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ASA: Paramedic Laws in U.S. States Improve Stroke Care

Florida and Massachusetts see increase in number of patients receiving tissue plasminogen activator

THURSDAY, Feb. 8 (HealthDay News) -- A Florida law and a Massachusetts regulation that require paramedics to transport suspected ischemic stroke patients who might benefit from tissue plasminogen activator (tPA) to the nearest certified or licensed stroke center have increased the number of patients who receive tPA, according to research presented this week at the American Stroke Association's International Stroke Conference 2007 in San Francisco.

After the Florida law went into effect in 2005, Scott Silliman, M.D., of the University of Florida College of Medicine in Jacksonville, and colleagues found stroke admission at two certified primary stroke centers increased from an average of 62.3 patients per month to 66.2 patients per month. They also found that the number of ischemic stroke patients who received tPA increased from 3.8 per month to 5.2 per month.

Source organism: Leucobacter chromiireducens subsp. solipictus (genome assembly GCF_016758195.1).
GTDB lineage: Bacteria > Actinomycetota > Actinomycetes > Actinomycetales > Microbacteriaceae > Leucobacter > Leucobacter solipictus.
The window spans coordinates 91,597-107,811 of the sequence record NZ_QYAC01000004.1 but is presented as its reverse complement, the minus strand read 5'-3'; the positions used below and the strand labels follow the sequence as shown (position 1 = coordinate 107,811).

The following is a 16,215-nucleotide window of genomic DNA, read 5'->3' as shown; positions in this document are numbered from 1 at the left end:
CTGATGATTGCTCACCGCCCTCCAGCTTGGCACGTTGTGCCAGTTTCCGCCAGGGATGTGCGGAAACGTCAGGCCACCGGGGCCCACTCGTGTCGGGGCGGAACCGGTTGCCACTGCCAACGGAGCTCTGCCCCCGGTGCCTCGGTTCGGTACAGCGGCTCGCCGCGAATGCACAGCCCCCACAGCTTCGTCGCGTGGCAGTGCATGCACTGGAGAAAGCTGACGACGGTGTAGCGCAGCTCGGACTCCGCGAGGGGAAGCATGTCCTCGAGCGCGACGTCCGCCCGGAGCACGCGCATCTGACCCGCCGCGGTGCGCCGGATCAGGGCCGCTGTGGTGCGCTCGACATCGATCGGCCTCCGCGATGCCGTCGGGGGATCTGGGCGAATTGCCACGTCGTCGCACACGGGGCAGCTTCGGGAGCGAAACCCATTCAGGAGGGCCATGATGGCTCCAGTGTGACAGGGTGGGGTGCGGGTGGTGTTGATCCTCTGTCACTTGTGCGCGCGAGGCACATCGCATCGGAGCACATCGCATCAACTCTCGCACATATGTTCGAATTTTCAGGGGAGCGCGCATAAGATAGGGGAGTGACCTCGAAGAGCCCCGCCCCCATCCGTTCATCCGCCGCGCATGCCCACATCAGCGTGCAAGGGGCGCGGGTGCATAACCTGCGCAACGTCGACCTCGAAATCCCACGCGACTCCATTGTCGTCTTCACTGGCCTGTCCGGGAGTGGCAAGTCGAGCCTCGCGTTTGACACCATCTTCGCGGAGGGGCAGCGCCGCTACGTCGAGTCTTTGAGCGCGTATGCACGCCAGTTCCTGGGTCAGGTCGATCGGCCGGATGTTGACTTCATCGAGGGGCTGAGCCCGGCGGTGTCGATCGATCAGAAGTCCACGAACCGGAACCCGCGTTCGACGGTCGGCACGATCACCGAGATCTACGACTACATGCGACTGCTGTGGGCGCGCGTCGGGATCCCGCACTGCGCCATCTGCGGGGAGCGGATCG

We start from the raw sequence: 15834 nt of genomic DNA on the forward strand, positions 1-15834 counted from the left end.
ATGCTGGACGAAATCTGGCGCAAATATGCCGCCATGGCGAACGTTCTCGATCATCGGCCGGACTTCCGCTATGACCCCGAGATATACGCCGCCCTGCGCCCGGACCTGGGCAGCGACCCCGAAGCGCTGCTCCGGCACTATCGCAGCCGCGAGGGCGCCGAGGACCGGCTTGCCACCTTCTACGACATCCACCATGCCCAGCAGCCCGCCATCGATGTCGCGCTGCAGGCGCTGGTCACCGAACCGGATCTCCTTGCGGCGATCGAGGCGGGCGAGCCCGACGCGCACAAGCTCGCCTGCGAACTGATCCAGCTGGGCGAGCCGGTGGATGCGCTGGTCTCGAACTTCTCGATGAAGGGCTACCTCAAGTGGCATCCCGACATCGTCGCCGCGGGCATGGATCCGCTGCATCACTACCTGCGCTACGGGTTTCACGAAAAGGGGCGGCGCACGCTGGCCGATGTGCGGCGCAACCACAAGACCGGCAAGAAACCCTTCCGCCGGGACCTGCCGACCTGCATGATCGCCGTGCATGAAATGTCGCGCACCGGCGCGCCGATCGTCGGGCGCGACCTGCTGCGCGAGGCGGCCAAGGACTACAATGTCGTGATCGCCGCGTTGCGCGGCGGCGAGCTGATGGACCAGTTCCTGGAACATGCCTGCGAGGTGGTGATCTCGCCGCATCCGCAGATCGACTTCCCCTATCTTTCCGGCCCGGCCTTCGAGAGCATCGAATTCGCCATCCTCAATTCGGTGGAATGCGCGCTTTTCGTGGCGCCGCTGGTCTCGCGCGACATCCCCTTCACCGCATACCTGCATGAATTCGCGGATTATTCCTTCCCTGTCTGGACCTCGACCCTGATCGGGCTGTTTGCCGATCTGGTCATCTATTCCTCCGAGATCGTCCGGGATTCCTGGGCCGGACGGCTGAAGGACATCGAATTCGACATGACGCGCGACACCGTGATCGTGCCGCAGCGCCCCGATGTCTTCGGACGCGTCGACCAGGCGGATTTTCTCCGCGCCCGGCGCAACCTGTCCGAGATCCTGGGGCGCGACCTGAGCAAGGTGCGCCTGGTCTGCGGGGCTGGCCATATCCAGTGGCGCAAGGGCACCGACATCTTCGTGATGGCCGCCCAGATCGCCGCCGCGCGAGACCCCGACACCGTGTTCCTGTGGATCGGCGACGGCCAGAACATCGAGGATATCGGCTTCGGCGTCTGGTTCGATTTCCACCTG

After the Massachusetts regulation went into effect in 2004, Lee Schwamm, M.D, of Massachusetts General Hospital in Boston, and colleagues found that tPA usage increased from 40 percent to 63.7 percent in eligible patients who arrived at stroke centers within two hours of symptom onset and from 31.2 to 53.3 percent in patients who arrived within three hours.

"Our findings suggest that the Florida Stroke Act improved access within the community to tPA treatment of acute stroke," Silliman said in a statement.

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